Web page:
The original essay was published on a pro-2nd Amendment pro-concealed carry site that was cautioning people carrying arms about the consequences of intervening in a situation where they were not threatened directly.

      Just because you caution people about using a weapon to which they have a 2nd Amendment right doesn’t make a person anti-2nd Amendment, just pro-common sense.

      On the other hand, there have been publicized incidents where a concealed-carry holder intervened to a good outcome with respect to the innocents who were threatened by someone with a gun.

        1. I learned about an interesting pistol defense trick that I’d never heard of, and it somewhat related the the gas station I mentioned above.

          One of the more interesting regulars was a tow-tuck driver that I got to know pretty well. He has brain damage from where his sister hit him in the head with a golf club when he was a child, and as a result he can’t feel pain. His sensations are just fine, but pain doesn’t get processed, as he can frighteningly demonstrate. I guess it happened early enough so that he is absolutely fearless except for heights and needles, both of which terrify him. He’s studied just about every martial art there is since he was young, even traveling to Asia to study, so we had a lot of really good discussions about that.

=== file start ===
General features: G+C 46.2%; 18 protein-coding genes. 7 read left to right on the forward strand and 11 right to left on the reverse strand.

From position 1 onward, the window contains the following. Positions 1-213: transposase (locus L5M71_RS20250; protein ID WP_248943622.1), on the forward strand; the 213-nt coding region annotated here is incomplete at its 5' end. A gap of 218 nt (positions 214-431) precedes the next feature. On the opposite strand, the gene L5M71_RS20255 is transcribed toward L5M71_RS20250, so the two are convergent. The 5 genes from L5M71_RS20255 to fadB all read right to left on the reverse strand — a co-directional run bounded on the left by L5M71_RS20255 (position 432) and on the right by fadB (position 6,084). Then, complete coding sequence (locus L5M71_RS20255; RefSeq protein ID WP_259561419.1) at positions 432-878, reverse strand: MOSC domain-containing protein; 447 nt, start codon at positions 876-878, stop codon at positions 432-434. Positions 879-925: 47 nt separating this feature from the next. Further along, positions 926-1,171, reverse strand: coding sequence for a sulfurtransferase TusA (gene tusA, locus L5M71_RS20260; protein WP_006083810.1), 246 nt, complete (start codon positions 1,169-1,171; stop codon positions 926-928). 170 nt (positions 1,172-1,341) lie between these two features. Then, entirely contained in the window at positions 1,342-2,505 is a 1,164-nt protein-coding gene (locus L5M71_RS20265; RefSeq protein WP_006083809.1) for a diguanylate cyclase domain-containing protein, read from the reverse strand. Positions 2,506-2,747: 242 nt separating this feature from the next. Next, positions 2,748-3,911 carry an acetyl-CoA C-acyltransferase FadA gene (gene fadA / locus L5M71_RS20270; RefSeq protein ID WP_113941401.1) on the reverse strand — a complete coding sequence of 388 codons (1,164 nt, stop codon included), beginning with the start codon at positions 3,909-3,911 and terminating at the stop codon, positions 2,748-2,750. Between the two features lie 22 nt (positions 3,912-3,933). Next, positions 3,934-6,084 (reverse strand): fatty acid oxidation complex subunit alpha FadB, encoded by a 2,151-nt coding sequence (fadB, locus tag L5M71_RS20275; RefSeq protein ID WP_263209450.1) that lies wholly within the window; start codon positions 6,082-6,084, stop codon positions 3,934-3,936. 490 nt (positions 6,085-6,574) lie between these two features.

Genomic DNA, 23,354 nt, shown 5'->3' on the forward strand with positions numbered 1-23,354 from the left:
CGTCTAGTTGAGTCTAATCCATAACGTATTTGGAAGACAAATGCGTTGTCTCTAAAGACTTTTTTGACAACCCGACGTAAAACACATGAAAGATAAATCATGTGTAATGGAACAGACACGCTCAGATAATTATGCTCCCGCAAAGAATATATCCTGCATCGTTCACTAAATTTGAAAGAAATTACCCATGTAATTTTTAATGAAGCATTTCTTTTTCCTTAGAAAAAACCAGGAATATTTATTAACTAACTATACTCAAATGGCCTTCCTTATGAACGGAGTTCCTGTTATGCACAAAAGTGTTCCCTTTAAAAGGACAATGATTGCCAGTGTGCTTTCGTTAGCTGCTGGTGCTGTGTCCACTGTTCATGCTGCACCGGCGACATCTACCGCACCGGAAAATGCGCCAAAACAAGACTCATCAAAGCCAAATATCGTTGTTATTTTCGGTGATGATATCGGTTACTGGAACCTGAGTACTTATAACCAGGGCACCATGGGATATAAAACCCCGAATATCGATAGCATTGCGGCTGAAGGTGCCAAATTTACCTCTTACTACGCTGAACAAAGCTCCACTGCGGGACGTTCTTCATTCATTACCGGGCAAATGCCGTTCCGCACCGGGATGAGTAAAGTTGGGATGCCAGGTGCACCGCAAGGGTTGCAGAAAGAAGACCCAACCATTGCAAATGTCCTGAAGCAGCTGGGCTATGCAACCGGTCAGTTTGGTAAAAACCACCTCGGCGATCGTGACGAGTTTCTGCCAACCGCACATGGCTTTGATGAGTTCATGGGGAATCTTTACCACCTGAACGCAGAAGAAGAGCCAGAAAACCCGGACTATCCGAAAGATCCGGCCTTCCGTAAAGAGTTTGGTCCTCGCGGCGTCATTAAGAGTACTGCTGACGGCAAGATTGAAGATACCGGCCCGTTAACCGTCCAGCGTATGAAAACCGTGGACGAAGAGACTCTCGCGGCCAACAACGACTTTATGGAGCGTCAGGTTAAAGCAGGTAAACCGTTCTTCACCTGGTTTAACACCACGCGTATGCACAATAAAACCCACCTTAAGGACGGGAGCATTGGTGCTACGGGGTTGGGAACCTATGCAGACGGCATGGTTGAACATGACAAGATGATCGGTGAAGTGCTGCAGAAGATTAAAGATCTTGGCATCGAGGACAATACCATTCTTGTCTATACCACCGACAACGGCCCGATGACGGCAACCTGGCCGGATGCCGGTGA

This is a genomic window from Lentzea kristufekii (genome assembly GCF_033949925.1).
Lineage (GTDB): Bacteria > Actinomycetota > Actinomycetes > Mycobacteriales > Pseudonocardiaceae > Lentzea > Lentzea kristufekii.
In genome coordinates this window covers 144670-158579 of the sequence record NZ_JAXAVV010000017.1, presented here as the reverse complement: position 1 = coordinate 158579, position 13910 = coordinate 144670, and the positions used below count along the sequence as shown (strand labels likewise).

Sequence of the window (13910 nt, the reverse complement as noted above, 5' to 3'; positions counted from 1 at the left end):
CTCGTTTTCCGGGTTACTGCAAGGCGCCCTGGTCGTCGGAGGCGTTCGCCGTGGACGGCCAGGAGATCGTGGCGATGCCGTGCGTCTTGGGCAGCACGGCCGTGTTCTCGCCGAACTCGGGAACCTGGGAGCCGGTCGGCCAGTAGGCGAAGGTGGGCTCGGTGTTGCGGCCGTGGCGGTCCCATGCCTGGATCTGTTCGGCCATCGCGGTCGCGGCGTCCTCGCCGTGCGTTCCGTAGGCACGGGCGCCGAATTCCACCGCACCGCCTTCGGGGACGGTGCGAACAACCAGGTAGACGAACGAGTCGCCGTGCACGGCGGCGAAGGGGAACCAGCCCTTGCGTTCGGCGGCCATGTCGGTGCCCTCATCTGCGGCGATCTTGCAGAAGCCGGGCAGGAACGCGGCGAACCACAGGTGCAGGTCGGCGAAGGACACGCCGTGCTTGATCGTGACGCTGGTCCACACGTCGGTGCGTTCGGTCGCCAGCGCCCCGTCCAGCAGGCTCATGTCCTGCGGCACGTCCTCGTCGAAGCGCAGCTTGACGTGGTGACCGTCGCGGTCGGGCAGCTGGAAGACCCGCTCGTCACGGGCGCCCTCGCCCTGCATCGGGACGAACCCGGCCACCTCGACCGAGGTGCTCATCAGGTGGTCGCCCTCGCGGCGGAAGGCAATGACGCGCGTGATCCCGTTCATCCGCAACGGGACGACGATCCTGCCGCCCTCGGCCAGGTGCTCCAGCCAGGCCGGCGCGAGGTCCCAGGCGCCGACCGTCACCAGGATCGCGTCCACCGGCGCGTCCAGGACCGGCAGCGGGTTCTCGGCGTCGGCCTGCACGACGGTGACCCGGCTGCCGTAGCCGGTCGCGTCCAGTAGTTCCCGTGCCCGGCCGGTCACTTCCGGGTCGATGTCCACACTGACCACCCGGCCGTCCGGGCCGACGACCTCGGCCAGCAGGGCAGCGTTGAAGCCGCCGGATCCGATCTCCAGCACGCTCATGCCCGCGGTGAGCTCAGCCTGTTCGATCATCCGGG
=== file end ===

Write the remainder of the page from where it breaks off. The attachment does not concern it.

He also served in Iraq. He explained that after an IED attack our forces would evacuate the wounded and leave, and then the Iraqis would sometimes set up an ambush for the tow truck that would come for the damaged vehicle. He was the one who drove that tow truck. He he loved his job.

          While he was over there working in one of the depots, a transformer exploded and blew him across the floor. The security footage showed that he just got up and went back to work, while still smoking. So the doctors started asking questions and found out how truly strange he was. Crazy fearless strange. Perhaps a danger to himself and others strange. Then they found a heart murmur and that was a good excuse to send him home.